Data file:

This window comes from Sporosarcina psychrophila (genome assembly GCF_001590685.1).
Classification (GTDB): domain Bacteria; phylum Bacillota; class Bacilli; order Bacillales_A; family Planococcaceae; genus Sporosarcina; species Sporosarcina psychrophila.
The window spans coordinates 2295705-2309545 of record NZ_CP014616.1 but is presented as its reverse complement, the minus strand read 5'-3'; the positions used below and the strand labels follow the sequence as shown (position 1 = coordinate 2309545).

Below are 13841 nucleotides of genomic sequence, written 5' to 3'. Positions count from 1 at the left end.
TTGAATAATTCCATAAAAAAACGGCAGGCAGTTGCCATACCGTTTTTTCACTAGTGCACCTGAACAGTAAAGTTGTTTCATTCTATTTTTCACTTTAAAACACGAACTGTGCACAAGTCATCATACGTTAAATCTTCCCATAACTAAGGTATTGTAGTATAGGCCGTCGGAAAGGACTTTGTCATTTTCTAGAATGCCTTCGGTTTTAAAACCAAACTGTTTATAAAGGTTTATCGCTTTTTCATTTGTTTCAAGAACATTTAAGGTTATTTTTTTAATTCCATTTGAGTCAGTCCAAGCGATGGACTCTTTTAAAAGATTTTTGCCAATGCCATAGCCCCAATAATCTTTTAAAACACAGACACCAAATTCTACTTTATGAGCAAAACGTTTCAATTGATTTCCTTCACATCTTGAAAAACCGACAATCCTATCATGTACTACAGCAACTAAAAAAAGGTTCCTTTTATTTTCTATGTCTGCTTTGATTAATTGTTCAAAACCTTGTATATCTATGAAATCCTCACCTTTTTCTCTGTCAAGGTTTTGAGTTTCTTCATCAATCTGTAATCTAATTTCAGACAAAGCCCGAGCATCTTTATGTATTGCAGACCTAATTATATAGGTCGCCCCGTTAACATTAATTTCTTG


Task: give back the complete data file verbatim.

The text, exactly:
This window comes from Sporosarcina psychrophila (genome assembly GCF_001590685.1).
Classification (GTDB): domain Bacteria; phylum Bacillota; class Bacilli; order Bacillales_A; family Planococcaceae; genus Sporosarcina; species Sporosarcina psychrophila.
The window spans coordinates 2295705-2309545 of record NZ_CP014616.1 but is presented as its reverse complement, the minus strand read 5'-3'; the positions used below and the strand labels follow the sequence as shown (position 1 = coordinate 2309545).

Below are 13841 nucleotides of genomic sequence, written 5' to 3'. Positions count from 1 at the left end.
TTGAATAATTCCATAAAAAAACGGCAGGCAGTTGCCATACCGTTTTTTCACTAGTGCACCTGAACAGTAAAGTTGTTTCATTCTATTTTTCACTTTAAAACACGAACTGTGCACAAGTCATCATACGTTAAATCTTCCCATAACTAAGGTATTGTAGTATAGGCCGTCGGAAAGGACTTTGTCATTTTCTAGAATGCCTTCGGTTTTAAAACCAAACTGTTTATAAAGGTTTATCGCTTTTTCATTTGTTTCAAGAACATTTAAGGTTATTTTTTTAATTCCATTTGAGTCAGTCCAAGCGATGGACTCTTTTAAAAGATTTTTGCCAATGCCATAGCCCCAATAATCTTTTAAAACACAGACACCAAATTCTACTTTATGAGCAAAACGTTTCAATTGATTTCCTTCACATCTTGAAAAACCGACAATCCTATCATGTACTACAGCAACTAAAAAAAGGTTCCTTTTATTTTCTATGTCTGCTTTGATTAATTGTTCAAAACCTTGTATATCTATGAAATCCTCACCTTTTTCTCTGTCAAGGTTTTGAGTTTCTTCATCAATCTGTAATCTAATTTCAGACAAAGCCCGAGCATCTTTATGTATTGCAGACCTAATTATATAGGTCGCCCCGTTAACATTAATTTCTTG